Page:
It can be considered odd that the Irish language
has no word for hand or foot; these appendages,
as we see them, are of the linguistic flow of arm and leg
and the words themselves seem supple and warm,
McKervey’s opening poem, ‘An Sciathán’ establishes displacement and curiosity as the tone and tenure of her debut collection The Rag Tree Speaks. The speaker is insider and outsider here. Only with the knowledge of the English terms ‘hand’ and ‘foot’ can their absence from the Irish language be deemed ‘odd’: only in this discovery can the speaker explore how language shapes things ‘as we see them’. The phrase is doubly significant: it allows the speaker to identify an otherness which was previously inexpressible, while simultaneously identifying and securing her place in the community. The revelation in this poem is one that creates distance without division, and so it is in ‘Superstition’: the speaker throws salt over her shoulder, not to save her soul, but to maintain her place in a social structure she queries but does not resist. The title-poem further declares ‘they cannot dig out my roots / I’m embedded and protected by too many charms’, speaking to the ambivalent status of cultural inheritance: as weight and measure, comfort and burden, it is something that can be considered but not obliterated; interrogated but not extracted.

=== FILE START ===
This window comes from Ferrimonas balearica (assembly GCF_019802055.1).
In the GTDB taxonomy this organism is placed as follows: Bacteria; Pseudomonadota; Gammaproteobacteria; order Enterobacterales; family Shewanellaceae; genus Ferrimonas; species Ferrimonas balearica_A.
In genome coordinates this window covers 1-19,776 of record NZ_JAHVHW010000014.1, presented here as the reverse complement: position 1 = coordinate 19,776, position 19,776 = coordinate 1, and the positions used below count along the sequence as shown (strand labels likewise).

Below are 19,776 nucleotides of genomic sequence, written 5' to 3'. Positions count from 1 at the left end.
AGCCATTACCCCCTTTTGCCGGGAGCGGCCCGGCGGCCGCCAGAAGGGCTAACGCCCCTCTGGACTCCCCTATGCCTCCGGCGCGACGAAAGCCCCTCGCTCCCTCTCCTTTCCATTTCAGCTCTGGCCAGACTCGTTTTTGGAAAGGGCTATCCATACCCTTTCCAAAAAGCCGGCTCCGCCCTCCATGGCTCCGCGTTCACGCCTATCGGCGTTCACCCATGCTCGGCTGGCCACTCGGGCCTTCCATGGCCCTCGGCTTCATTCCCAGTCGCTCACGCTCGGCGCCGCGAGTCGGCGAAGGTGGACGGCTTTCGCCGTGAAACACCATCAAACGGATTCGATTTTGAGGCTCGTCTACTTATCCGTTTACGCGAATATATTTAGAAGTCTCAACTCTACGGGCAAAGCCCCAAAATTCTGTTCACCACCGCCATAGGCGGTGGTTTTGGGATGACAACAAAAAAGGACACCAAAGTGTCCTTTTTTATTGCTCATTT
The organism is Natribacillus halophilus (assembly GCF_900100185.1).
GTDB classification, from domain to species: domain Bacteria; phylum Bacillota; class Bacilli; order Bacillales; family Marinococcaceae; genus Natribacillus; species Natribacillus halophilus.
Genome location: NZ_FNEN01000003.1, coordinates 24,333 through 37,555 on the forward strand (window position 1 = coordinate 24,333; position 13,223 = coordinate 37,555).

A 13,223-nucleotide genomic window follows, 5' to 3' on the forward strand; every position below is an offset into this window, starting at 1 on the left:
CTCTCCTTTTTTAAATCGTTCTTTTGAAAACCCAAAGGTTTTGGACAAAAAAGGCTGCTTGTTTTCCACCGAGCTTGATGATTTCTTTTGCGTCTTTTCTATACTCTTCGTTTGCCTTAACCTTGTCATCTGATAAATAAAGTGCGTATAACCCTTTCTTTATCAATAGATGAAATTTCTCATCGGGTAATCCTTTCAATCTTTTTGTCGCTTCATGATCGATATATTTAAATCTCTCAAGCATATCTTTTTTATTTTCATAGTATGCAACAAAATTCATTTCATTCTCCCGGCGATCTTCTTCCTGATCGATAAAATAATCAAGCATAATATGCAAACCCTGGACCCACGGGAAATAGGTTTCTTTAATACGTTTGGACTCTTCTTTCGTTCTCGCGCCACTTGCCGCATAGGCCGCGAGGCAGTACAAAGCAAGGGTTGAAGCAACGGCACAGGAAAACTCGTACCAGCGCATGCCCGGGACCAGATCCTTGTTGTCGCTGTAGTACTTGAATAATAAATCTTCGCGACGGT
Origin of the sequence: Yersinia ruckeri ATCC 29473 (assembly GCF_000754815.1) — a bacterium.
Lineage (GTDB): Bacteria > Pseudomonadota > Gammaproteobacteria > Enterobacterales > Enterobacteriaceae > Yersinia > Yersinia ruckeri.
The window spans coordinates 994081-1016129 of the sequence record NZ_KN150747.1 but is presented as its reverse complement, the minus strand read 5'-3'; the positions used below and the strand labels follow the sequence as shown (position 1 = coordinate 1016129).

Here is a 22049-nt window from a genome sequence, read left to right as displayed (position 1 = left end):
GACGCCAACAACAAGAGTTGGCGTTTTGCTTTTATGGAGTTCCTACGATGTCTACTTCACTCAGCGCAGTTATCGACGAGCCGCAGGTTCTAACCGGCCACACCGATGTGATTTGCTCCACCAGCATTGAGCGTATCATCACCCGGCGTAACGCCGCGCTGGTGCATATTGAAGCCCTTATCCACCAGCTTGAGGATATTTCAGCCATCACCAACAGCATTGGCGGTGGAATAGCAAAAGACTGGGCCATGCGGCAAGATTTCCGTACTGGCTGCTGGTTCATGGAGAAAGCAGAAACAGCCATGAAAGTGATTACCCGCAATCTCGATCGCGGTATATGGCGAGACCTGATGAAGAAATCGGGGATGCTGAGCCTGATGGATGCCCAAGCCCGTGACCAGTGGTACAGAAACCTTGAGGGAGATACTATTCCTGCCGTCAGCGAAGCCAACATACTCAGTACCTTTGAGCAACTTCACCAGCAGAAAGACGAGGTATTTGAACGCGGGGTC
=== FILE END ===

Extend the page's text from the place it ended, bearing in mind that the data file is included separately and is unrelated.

McKervey’s poems are knotted tightly to the branches of translation and transition. Beyond ‘An Sciathán’, we read about a traveller’s disappointment in an inaccurate world; we rummage through the tatty memories of failed relationships; we mull over the fundamental differences between ‘expectation’ and ‘hope’; observe the true state of glass; and take notes on how to grow up, move up, and move on. The consistent structure of the poems turns the left-hand margin both into the seam from which the poem has been ripped, and the branch from which its raggedy end-lines now flutter. McKervey’s use of repetition can prove thorny at times, and some poems would benefit from taking up more space on the page. That said, it would feel unnatural for this collection to be divided into sections: the poems hang easily beside each other, ordered but not tidy; individual but not artificially unique; a discordant harmony that represents all that is community.
The Rag Tree Speaks is not a collection of questions and answers: its poems speak from the potential of all the silences that exist in between. McKervey’s debut collection is fluent, subtle, and contains within its leaves an air of longevity and a trace of the sublime.
The Rag Tree Speaks, Emma McKervey. Doire Press: 80 pp / €12 ISBN: 978-1-907682-55-1